Until 2003, Bowers v. Hardwick largely defined the outer limits of the right to privacy. In that case, the Court upheld a state law that criminalized sodomy and in doing so, rejected the suggestion that its prior privacy cases protecting “family, marriage, or procreation” extended protection to private consensual homosexual sodomy.16 The Court also rejected the broader claim that the privacy cases “stand for the proposition that any kind of private sexual conduct between consenting adults is constitutionally insulated from state proscription.” 17 In so concluding, the Court relied significantly on the fact that prohibitions on sodomy have “ancient roots,” and on the fact that half of the states still prohibited the practice.18 Finding that the privacy of the home does not protect all behavior from state regulation, the Court determined that it was “unwilling to start down [the] road” of immunizing voluntary sexual conduct between consenting adults.19

In 2003, however, the Court overruled Bowers in Lawrence v. Texas, relying again on the right of privacy.20 Citing its privacy cases starting with Griswold, the Court found that sodomy laws directed at homosexuals impermissibly “seek to control a personal relationship that, whether or not entitled to formal recognition in the law, is within the liberty of persons to choose without being punished as criminals.” 21 The Court concluded that the state law furthered “no legitimate state interest which can justify its intrusion into the personal and private life of the individual.” 22 Although the Court seemed to recognize that a state may have an interest in regulating personal relationships where there is a threat of “injury to a person or abuse of an institution the law protects,” 23 it seemed to reject reliance on historical notions of morality as guides to what personal relationships are to be protected.24 Consequently, the outer limits of this privacy right, as it relates to regulation of sexual activity, remain unclear.25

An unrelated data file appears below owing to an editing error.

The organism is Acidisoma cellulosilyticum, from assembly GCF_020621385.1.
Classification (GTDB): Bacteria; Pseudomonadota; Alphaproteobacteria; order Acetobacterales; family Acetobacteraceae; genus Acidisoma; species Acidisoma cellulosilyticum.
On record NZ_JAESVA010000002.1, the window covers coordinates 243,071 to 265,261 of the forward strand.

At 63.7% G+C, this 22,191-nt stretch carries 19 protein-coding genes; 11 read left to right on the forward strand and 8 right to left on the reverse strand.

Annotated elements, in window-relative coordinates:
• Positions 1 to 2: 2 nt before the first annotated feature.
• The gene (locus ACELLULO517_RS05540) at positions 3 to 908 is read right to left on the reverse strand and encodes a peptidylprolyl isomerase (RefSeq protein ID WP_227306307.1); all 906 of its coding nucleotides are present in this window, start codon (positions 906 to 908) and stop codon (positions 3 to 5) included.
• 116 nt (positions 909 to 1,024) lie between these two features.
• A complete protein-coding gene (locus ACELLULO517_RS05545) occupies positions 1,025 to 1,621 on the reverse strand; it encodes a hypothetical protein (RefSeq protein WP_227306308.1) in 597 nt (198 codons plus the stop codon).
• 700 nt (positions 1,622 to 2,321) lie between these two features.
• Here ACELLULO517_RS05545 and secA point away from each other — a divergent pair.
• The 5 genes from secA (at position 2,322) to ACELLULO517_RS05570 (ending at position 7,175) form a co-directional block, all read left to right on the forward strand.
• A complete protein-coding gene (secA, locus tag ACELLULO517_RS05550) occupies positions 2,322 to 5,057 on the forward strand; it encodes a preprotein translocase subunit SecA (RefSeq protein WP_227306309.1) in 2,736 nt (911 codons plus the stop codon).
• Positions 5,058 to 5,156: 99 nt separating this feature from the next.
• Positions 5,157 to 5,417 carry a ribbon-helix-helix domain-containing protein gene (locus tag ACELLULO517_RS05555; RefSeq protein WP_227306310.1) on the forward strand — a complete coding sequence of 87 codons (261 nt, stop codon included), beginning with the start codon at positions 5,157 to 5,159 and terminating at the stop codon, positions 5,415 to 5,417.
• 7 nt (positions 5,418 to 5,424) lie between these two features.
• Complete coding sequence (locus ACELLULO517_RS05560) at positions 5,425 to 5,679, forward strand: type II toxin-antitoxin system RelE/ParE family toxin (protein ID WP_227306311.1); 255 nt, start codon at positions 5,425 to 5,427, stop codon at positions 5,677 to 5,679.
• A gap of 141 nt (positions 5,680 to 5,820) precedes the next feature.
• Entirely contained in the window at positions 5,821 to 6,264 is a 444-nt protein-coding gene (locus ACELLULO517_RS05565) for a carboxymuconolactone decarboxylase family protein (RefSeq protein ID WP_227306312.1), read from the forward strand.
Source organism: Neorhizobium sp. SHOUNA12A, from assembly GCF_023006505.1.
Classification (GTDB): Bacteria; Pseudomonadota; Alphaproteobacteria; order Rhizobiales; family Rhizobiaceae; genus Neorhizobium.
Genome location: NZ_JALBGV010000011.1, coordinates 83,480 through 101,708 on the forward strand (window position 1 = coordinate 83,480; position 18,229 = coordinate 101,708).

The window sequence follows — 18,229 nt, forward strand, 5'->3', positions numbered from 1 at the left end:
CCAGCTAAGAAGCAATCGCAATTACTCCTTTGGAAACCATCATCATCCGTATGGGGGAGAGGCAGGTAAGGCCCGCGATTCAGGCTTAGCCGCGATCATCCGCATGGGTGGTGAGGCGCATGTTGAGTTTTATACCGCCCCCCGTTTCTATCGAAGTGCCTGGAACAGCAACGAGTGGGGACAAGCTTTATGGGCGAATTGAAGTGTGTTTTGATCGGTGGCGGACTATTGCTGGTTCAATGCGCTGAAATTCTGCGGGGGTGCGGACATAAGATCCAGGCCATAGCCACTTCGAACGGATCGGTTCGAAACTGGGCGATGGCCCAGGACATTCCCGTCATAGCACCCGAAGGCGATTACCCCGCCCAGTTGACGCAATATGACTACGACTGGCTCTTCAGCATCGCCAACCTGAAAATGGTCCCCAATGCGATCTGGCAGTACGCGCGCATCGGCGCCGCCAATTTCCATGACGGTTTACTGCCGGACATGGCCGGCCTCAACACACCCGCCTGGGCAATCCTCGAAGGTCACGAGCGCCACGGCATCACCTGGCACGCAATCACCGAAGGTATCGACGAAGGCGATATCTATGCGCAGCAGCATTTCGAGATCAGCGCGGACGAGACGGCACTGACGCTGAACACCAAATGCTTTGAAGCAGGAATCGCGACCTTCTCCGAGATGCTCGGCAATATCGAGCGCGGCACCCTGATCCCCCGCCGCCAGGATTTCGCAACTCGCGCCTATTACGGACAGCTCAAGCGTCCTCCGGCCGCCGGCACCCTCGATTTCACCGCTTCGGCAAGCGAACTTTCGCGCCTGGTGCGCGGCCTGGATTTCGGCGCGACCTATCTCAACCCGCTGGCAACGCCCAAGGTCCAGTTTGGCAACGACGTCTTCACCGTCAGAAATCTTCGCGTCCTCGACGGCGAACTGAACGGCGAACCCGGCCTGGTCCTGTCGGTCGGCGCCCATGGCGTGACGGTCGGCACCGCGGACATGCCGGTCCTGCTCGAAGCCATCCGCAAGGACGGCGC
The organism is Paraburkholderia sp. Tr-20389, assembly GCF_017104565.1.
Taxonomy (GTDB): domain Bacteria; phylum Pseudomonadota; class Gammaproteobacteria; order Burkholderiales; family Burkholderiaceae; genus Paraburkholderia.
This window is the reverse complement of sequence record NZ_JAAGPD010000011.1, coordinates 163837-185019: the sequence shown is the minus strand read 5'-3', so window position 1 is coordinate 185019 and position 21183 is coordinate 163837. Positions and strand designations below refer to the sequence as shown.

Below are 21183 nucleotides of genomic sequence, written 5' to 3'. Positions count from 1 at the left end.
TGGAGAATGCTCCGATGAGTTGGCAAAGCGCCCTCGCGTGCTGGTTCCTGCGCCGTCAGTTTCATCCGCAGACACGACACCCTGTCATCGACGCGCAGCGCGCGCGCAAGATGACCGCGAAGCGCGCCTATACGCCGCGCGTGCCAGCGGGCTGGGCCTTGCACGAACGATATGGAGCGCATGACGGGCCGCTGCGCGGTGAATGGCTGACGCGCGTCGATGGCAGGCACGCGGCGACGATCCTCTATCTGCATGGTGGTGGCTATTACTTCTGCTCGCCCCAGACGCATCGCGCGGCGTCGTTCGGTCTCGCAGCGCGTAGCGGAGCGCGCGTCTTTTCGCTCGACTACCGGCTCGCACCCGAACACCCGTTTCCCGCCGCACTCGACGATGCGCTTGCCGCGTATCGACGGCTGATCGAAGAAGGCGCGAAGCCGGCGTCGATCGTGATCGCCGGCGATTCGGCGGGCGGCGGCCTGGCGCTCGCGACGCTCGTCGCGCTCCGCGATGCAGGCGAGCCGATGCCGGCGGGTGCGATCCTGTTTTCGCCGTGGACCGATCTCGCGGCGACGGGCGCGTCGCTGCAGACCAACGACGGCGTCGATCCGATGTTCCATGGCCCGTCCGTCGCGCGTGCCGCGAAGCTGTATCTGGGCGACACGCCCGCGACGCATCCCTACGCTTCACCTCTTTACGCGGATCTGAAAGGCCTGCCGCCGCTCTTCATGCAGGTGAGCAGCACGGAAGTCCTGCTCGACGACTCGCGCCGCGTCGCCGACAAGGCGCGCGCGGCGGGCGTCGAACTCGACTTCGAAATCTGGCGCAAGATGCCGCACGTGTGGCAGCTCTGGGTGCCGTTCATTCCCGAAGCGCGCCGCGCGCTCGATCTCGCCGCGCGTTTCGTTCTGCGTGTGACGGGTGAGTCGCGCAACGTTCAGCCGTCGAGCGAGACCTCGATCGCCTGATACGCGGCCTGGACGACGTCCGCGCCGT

Griswold v. Connecticut, 381 U.S. 479, 481–84 (1965). back
Id. at 482, 485–86. back
Id. back
405 U.S. 438, 443 (1972). back
Stanley v. Georgia, 394 U.S. 557, 568 (1969). back
Id. at 558. back
7 565, 568. back
See id. at 565 (stating that “[w]hatever may be the justifications for other statutes regulating obscenity, we do not think they reach into the privacy of one’s own home” and that “[i]f the First Amendment means anything, it means that a State has no business telling a man, sitting alone in his own house, what books he may read or what films he may watch” ). back
See, e.g., United States v. Reidel, 402 U.S. 351, 354–56 (1971) (finding no right to distribute obscene material for private use); United States v. Thirty-seven Photographs, 402 U.S. 363, 375–76 (1971) (finding no right to import obscene material for private use); United States v. 12 200-Ft. Reels of Film, 413 U.S. 123 (1973) (finding no right to acquire obscene material for private use); Osborne v. Ohio, 495 U.S. 103, 109–111 (1990) (finding no right to possess child pornography in the home). back
413 U.S. 49, 63–64 (1973). back
Id. at 64. back
Roe v. Wade, 410 U.S. 113, 152 (1973) (internal quotations omitted). back
Id. (internal citations omitted). back
Id. at 153–154. For a more detailed discussion of the evolution of the Court’s analysis of the right to abortion, see Amdt14.S1.6.4.1 Abortion, Roe v. Wade, and Pre-Dobbs Doctrine to Amdt14.S1.6.4.3 Abortion, Dobbs v. Jackson Women’s Health Organization, and Post-Dobbs Doctrine. back
431 U.S. 678, 684–91 (1977). back
See Bowers v. Hardwick, 478 U.S. 186, 190–91 (1986). back
Id. at 191. back
Id. at 191–92. back
The Court voiced concern that “it would be difficult . . . to limit the claimed right to homosexual conduct while leaving exposed to prosecution adultery, incest, and other sexual crimes even though they are committed in the home.” Id. at 195–96. Dissenting Justices Harry Blackmun and John Paul Stevens, on the other hand, suggested that these crimes are readily distinguishable. See id. at 209 (Blackmun, J., dissenting), 217–18 (Stevens, J., dissenting). back
Lawrence v. Texas, 539 U.S. 558, 564 (2003) back
See id. at 564–67. back
Id. at 578. back
Id. at 567. back
See id. at 577–78 (noting with approval Justice Stevens’ dissenting opinion in Bowers stating “that a governing majority in a State has traditionally viewed a particular practice as immoral is not a sufficient reason for upholding a law prohibiting the practice; neither history nor tradition could save a law prohibiting miscegenation from constitutional attack” ). back
In Carey v. Population Servs. Int’l, 431 U.S. 678, 694 n.17 (1977), for instance, a plurality of Justices noted that the Court has not considered the extent to which the government may regulate the sexual activities of minors. back